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IGI and University of Naples Federico II to present in Italy on July 22

The International Gemological Institute and the University of Naples Federico II, the oldest public non-sectarian university in the world, will collaborate on a presentation at the 3rd National Diamond and Colored Gems Conference in Bari, Italy on Thursday, July 22.

The Conference will take place at the Department of Earth and Geoenvironmental Sciences of the University of Bari “Aldo Moro” in via Edoardo Orabona 4 beginning at 8:00 am the same day. Pre-registration is closed. Participation for those who did not pre-register will be available for a 50 euro contribution fee.

Presentation Abstract

Blue halos and deep diffusion of sapphires with beryllium: a new University research in collaboration with IGI

The oldest among the enthusiasts, and among our students, will certainly remember the great turmoil caused in 2002 by a new heat treatment, based on the diffusion of Be in fancy color corundum. Through it was possible to modify the color of some fancy sapphires, obtaining gems of varieties that were extremely rare until then, such as the well-known “orange” hue typical of the Padparadscha sapphire.

After an initial moment of difficulty, gemology was able to react positively and has established very effective protocols suitable for the detection of this treatment. However, some weaknesses remain in the daily business routine of the gem trade when dealing with supposedly Be-treated material. One of the main reasons is that the detection of this treatment is only available at very well equipped institutes. As a matter of fact, only through the use of LIBS (or even more advanced instrumentation) can the occurrence of beryllium in sapphires and its effect in color change be positively determined.

So what can a student or junior gemologist do if he or she has access just to standard instrumentation resorting to the skills obtained in advanced courses? The attention was focused on Blue Halos, a phenomenon that very often indicates a very high treatment temperature and a possible diffusion of light elements within the corundum.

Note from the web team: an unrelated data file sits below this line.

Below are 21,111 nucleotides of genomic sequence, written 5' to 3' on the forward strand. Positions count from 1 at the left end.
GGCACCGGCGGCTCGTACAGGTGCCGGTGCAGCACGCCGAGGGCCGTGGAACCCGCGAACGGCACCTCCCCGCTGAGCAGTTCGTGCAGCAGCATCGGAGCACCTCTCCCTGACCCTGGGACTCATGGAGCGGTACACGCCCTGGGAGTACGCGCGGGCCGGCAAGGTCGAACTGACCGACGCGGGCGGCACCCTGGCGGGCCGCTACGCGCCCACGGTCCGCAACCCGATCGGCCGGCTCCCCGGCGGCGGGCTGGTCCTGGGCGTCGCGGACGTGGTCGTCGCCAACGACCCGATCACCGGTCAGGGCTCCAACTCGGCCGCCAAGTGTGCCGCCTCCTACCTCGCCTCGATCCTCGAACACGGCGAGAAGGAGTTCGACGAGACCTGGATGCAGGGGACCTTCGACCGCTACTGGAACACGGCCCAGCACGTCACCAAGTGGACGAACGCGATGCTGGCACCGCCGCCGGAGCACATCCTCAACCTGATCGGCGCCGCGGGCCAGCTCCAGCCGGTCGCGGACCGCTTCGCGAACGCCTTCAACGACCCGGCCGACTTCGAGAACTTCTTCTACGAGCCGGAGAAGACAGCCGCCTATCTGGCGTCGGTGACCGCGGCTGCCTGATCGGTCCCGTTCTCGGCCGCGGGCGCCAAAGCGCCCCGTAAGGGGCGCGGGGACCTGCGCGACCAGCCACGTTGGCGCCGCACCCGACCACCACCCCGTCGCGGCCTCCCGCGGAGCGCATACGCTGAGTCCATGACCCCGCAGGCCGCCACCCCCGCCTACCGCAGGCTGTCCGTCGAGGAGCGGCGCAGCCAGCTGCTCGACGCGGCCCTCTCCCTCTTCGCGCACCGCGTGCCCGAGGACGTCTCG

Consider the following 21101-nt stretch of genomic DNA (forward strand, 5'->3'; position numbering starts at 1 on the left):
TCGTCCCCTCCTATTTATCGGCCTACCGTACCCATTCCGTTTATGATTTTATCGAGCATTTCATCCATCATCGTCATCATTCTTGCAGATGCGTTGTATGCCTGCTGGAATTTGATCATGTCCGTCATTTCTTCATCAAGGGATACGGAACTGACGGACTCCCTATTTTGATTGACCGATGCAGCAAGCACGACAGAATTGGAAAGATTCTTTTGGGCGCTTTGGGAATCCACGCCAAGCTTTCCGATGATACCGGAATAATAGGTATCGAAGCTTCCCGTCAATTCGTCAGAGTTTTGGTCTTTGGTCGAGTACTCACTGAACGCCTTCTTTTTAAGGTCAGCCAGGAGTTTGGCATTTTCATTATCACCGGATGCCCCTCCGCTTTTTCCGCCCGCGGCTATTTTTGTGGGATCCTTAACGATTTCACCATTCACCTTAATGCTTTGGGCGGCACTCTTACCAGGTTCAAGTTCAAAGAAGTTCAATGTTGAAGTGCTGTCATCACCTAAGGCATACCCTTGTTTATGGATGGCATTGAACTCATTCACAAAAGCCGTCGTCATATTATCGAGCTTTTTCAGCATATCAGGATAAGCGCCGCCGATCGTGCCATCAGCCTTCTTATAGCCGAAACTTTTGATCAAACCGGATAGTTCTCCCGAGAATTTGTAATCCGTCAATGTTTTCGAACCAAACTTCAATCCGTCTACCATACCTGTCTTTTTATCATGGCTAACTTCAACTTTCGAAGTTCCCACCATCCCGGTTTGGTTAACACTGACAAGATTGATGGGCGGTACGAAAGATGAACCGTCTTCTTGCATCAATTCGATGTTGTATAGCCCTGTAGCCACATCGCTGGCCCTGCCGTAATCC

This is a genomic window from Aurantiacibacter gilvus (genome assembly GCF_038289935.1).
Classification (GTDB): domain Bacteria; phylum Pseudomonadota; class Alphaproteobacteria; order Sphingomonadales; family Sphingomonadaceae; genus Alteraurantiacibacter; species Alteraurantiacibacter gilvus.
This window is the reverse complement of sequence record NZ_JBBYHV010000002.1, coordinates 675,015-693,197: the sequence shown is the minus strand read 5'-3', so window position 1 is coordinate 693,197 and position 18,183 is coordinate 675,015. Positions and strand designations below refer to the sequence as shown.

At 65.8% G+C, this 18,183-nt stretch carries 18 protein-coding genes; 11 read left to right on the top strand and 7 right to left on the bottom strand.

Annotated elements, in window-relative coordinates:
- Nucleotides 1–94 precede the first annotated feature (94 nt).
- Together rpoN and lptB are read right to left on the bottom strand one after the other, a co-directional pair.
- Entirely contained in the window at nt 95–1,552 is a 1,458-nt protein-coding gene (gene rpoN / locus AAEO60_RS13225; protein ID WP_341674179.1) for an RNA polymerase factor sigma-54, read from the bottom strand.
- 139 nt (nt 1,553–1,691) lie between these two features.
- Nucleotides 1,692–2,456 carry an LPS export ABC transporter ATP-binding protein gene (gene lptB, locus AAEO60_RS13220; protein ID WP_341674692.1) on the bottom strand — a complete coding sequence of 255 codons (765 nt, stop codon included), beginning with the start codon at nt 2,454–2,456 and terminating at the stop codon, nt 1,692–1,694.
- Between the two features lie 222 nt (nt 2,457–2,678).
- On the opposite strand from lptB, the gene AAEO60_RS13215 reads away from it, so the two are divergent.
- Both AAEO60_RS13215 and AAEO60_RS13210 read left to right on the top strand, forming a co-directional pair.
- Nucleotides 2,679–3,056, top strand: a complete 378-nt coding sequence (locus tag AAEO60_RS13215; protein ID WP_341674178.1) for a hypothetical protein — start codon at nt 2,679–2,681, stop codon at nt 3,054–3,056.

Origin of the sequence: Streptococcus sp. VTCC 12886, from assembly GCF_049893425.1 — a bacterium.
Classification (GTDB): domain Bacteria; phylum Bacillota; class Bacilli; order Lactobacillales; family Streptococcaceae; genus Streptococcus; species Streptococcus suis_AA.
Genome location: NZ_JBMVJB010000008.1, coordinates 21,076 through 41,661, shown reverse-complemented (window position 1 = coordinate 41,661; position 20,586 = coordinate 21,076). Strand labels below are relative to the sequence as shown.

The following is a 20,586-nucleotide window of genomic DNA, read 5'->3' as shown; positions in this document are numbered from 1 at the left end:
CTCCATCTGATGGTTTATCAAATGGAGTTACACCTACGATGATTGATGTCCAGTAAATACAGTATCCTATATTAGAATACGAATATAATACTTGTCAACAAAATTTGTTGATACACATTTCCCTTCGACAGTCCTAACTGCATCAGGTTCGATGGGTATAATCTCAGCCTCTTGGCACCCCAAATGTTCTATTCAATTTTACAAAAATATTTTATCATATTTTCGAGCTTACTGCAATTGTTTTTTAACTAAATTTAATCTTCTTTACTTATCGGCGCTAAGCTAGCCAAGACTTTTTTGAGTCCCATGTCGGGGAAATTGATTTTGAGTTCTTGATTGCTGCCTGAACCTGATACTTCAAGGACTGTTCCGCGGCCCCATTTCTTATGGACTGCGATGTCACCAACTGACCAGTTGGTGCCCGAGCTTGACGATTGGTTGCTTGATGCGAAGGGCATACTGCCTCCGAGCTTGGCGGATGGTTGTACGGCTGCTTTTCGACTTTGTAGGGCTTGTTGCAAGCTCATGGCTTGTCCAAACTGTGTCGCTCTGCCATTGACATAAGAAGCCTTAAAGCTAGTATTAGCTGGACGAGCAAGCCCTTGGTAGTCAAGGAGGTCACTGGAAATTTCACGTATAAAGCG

Through its Italian teaching branch, IGI started in 2019 a collaboration with the Italian “Federico II University”, based in Naples, precisely with the Departments of Earth, Environmental and Resource Sciences and Chemical Sciences. IGI and the researchers of the Neapolitan university agreed on the mutual benefits such a collaboration would bring using each other’s skills and experiences. In this perspective, a first work focused on beryllium deep diffusion of corundum was planned.

Beryllium diffused corundums were introduced to the market in different colors about twenty years ago. Emmet et al., in 2003, found that all of the stones diffused with Be from Songea contained rutile crystals and showed a typical internal diffusion pattern consisting of a hexagonal or irregularly shaped crystal surrounded by a spherical blue halo. The blue color contrasted sharply with the yellow, orange, or orange-red color of the body of the stones.

As this was still an uncharacterized and not widely discussed issue, IGI and Federico II University focused on the investigation of the actual causes of this blue halo in sapphires. Forty-three samples of cut gems, whose colors include pink, green, blue, purple, orange, red, and yellow, from Thai manufacturers were characterized. Among them, 14 samples (yellow and orange in color) showed a blue halo and were studied using optical microscopy, micro-Raman spectroscopy, SEM and EDS techniques, and powder X-ray diffraction (PXRD) to obtain more information on the genesis of the blue halo and its inclusion system.

The research will be presented in Bari (Italy) on July 22, 2021, during the 3rd National Conference Diamonds and Colored Stones – Genesis, Provenance and Market Implications, organized by the Department of Earth and Geoenvironmental Sciences of the University of Bari “Aldo Moro”. Manuela Rossi (UNINA) will be introduced by Francesco Sequino (IGI International Gemological Institute; Gem-Tech Institute).

About IGI

The International Gemological Institute (IGI) has 20 laboratories in all major diamond and jewelry centers around the world, as well as 14 education facilities. For 45 years, IGI has provided the fine jewelry community and consumers with a broad range of services including independent diamond grading reports, colored stone reports, identification and appraisal reports, diamond authentication and attestation of origin, laser inscription services, as well as the issuing of the traditional jewelry identification report. Regardless of location or marketplace, an authentic IGI Laboratory Report is the common language of trust and confidence in the gemological world.

About The University of Naples Federico II

The University of Naples Federico II is the oldest public university in the world. The king’s main purpose was to create an institution of higher learning that would put an end to the predominance of the universities of northern Italy, most notably those of Bologna and Padua, which were considered either too independent or under the strong influence of the Pope.

 

IGI

The global authority in diamond, gemstone and jewelry grading.

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